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Fire Chief John Anderson sits beneath a row of portraits of his predecessors, the former chiefs of the Morehead Fire Department. Jeff is the department's only full-time employee. At 57, he has no plans to retire for at least another decade. "Ten years I'm hoping," he says. "If I like it and I feel good, I'll just keep working. I feel good now, and I love to work."

A burning passion

story by Madison Simmons

"It’s an unusual situation."

That’s what Morehead Fire Department Chief Jeff Anderson, 57, says of his life balancing his two loves: his family and his work. He moved to town eight years ago to lead the Morehead Fire Department, leaving his family 140 miles away.

"It's a sacrifice," Jeff says. "It's different, but we manage."

That's not the only unusual part of Jeff's life. He also is Morehead's only full-time firefighter. He and two part-time employees and another 60 volunteers watch over 110 square miles in Rowan County, fielding approximately 900 calls a year. "It is a busy job," says Jeff. "Most of the time I feel like I'm on call 24/7. Lots of times I am."

Calls over a recent 48-hour period run the gamut from car wrecks to a laundry-room mishap at Morehead State University to a life-claiming house fire. Jeff intends to catch a nap but never makes it. He says he’s used to it, and anyway, the schedule comes with the job. "I guess that's what I like about it – it's not typical," he says. "It's not going in and doing the same thing. Rarely are days the same."

Jeff's father was a a volunteer firefighter, and his daughter, Kendall, notes firefighting shaped her father's life from an early age. "It’s just been a part of our whole family culture,” she says. “He has a passion.”

Kendall was just 13 when her father moved to Morehead. She says her dad has done everything to make the distance work, and his positive example has her considering a future in firefighting herself. “It’s tough not seeing him all the time, but he works wonders and it’s not that far away."

Jeff doesn't know exactly what the future holds or when his family will reunite, but for now the balance works. “I want to stick this out, try to build this department,” he says. "I think I’ve helped.”

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Fire Chief Jeff Anderson lets water out of a hydrant after responding to a call at Morehead State University. A dryer had overheated, leading to a dorm evacuation. No one was hurt and nothing was damaged. Jeff estimates the university makes up 200 of the 900 annual calls received by the fire department.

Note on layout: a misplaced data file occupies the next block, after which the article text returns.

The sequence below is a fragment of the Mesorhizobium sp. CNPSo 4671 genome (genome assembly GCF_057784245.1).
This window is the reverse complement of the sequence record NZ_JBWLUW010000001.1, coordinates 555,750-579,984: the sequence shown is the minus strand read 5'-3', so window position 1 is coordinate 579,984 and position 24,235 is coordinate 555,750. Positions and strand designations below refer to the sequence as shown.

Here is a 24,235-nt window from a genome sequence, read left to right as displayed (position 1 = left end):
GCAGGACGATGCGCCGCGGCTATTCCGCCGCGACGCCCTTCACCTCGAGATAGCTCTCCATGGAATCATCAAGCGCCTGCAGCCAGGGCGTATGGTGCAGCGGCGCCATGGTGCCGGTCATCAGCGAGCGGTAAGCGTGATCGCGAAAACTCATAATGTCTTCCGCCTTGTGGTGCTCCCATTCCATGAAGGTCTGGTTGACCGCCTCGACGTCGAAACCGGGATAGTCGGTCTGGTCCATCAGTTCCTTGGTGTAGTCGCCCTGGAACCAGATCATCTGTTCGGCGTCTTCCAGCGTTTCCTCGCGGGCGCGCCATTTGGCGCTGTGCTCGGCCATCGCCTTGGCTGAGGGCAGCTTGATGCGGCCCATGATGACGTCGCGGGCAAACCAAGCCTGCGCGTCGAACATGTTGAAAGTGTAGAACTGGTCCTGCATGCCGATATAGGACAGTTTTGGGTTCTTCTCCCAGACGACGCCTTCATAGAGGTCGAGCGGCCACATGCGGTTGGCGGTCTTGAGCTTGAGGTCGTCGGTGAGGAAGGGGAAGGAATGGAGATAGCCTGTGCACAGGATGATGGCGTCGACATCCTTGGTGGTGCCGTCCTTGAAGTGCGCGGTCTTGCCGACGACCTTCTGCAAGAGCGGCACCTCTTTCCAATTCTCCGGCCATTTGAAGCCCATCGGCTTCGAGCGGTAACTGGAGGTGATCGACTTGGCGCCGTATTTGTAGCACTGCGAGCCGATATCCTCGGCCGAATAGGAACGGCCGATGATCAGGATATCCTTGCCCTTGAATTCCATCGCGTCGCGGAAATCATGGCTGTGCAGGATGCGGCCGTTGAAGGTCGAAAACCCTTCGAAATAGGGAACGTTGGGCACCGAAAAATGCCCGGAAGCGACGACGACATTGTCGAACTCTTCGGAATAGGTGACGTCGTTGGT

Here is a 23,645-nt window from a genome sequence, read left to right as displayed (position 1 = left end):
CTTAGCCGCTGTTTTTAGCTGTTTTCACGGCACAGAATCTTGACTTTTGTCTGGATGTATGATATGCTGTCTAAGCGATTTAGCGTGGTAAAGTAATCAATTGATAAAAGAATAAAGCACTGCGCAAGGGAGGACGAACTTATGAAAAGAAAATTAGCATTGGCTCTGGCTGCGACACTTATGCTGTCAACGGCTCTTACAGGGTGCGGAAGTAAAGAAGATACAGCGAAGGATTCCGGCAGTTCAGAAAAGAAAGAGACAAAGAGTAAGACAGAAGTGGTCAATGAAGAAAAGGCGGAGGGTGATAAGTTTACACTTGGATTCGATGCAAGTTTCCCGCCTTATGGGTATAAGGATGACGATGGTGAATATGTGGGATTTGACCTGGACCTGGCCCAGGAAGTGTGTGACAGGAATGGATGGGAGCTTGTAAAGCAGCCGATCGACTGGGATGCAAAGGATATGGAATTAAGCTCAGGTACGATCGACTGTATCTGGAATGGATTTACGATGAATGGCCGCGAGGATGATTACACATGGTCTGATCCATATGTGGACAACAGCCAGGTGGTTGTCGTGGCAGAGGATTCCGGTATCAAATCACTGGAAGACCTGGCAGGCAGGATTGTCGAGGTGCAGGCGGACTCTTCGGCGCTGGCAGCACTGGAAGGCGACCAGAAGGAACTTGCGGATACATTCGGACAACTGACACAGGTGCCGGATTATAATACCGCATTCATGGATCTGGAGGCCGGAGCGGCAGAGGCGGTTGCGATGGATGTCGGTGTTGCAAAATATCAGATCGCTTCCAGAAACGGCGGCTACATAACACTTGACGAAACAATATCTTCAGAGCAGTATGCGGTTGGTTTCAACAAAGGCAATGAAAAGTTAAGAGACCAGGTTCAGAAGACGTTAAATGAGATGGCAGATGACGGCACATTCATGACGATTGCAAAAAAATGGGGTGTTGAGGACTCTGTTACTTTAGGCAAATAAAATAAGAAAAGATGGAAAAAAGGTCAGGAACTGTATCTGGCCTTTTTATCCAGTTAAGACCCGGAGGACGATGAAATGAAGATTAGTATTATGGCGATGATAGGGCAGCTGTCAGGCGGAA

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Fire Chief Jeff Anderson leaves the Morehead State University campus after responding to an incident with an overloaded drying machine. Jeff says the department averages three calls a day.

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Fire Chief Jeff Anderson is never without his radio. As the only full-time employee of the Morehead Fire Department, a lot rests on his shoulders. "It's a little different kind of fire chief that has to do the firefighting and drive the engine and do the pumping sometimes, but we have to do what's necessary," he says.

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Rowan County Preschool Center students prepare to walk back to school after an introductory lesson on fire prevention at Station #1. Morehead has two fire stations. The city is working on plans to build a replacement to this station, which is outdated.

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Chief Jeff Anderson stands by as two of his men finish cleaning up after an incident in a dormatory laundry room at the Morehead State University campus. Jeff oversees 60 volunteer firefighters and recruits year-round. "It takes young guys to keep it going," he says of the volunteer fire department. "I don’t care what older people think about the young generation, it takes young guys to make it work."

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The remnants of a mobile home sit beneath a setting sun. Fire Chief Jeff Anderson had responded to the call at 1 a.m. and worked the scene until the morning.

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Fire Chief Jeff Anderson stops to chat on his way out of Pasquales, the local pizza joint. Wherever he goes in Morehead, Jeff runs into someone he knows.

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Fire Chief Jeff Anderson coordinates calenders with his wife, Sandy. She lives 140 miles away from Morehead, in Wilmore. The pair have lived apart for eight years. "It's a long distance relationship," says Jeff. "It's good and bad."

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